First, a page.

Weeks after Facebook whistle-blower Frances Haugen’s testimony, the Ministry of Electronics & Information Technology (MeitY) has written a letter to Facebook India’s Managing Director Ajit Mohan seeking information on the processes that the company follows to moderate content on its platform and prevent harm to online users, ET reported.
The government has asked for information on algorithms that moderate content on Facebook’s network. It will investigate the issue further after receiving a response.
What information does the government want, and why?
People familiar with the development told ET that the revelations have “alarmed the government”. What has caused concern is perhaps the ‘test account’ that displayed more images of dead people in 3 weeks than what a researcher had seen in his entire life, and the promotion of violent and provocative posts, especially anti-Muslim content.
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The person said, “The government has to probe how their [Facebook’s] systems currently work and how they plan to reform or change it”.
The officials say that the government can demand such information exercising India’s sovereign power and the due diligence requirement under the IT Rules.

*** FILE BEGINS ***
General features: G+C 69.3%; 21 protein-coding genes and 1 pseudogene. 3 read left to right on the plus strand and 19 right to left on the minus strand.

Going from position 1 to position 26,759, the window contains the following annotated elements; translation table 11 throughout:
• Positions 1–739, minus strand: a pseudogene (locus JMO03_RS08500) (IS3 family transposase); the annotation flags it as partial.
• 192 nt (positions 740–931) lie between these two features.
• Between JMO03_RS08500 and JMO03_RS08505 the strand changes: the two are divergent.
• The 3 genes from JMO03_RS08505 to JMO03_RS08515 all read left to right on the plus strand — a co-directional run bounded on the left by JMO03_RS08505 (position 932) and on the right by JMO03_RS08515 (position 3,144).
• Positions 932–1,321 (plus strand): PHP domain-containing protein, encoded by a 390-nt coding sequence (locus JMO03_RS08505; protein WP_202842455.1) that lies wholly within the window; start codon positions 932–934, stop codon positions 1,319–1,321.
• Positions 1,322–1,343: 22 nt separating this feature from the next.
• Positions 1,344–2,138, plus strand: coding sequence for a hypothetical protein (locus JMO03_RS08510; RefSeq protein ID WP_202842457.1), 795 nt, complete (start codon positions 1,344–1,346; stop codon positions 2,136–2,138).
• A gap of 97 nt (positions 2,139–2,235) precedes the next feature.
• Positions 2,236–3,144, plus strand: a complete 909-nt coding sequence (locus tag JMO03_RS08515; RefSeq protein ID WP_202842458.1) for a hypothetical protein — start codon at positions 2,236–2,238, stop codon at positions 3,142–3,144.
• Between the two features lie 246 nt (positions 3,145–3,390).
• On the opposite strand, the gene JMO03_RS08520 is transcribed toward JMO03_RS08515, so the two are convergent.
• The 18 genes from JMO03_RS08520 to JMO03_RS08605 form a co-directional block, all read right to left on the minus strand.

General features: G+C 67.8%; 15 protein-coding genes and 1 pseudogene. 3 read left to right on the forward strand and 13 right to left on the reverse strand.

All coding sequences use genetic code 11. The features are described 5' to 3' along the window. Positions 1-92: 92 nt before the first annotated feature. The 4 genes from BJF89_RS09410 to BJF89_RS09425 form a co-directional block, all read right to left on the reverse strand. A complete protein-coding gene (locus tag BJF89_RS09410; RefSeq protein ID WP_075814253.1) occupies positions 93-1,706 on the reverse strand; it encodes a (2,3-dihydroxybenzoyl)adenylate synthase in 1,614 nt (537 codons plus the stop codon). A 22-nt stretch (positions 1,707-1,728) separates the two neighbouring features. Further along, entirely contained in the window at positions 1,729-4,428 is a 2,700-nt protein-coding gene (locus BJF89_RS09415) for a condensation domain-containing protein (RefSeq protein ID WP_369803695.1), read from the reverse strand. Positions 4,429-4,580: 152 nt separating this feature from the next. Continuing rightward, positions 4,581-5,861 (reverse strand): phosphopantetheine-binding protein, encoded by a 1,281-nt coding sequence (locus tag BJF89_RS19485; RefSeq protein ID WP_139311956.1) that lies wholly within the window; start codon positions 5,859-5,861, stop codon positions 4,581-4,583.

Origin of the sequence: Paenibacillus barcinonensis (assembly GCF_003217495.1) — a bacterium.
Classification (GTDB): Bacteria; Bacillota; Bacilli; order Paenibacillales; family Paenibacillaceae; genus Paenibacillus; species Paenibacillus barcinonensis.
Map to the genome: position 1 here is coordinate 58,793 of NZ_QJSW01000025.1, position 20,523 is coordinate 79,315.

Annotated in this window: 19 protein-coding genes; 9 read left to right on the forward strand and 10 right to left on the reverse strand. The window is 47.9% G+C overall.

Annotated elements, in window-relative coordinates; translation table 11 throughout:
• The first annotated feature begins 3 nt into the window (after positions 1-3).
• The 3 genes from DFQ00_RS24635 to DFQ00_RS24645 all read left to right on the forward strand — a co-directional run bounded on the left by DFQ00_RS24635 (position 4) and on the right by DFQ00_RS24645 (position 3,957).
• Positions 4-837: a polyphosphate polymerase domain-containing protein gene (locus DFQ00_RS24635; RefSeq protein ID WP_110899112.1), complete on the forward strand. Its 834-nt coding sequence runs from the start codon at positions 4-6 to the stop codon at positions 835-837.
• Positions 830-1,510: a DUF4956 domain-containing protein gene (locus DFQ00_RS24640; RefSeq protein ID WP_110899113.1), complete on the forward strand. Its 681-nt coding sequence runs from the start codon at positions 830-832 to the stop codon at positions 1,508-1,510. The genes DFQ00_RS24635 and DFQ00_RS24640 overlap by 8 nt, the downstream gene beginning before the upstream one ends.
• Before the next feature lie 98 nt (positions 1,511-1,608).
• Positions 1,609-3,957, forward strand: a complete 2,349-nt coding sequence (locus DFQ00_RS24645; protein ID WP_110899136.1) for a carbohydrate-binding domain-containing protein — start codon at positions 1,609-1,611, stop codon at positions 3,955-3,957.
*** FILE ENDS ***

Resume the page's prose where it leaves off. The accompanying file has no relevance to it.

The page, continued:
Done very little to control inflammatory content
The report titled “An Indian test user’s descent into a sea of polarizing, nationalist messages” adds to past exposés of how little Facebook has done to censor inciteful and inflammatory content, particularly in regional languages.
Mark Zuckerberg has denied Haugen’s allegations in a letter to Facebook employees. He said the company cares “deeply about issues like safety, well-being and mental health”. He added:
“Many of the claims don’t make any sense. If we wanted to ignore research, why would we create an industry-leading research program to understand these important issues in the first place? If we didn’t care about fighting harmful content, then why would we employ so many more people dedicated to this than any other company in our space — even ones larger than us?”
Meanwhile, Nick Clegg, Facebook’s vice president of global affairs, has said that the company is willing to subject itself to greater oversight and ensure its algorithms are not harming users.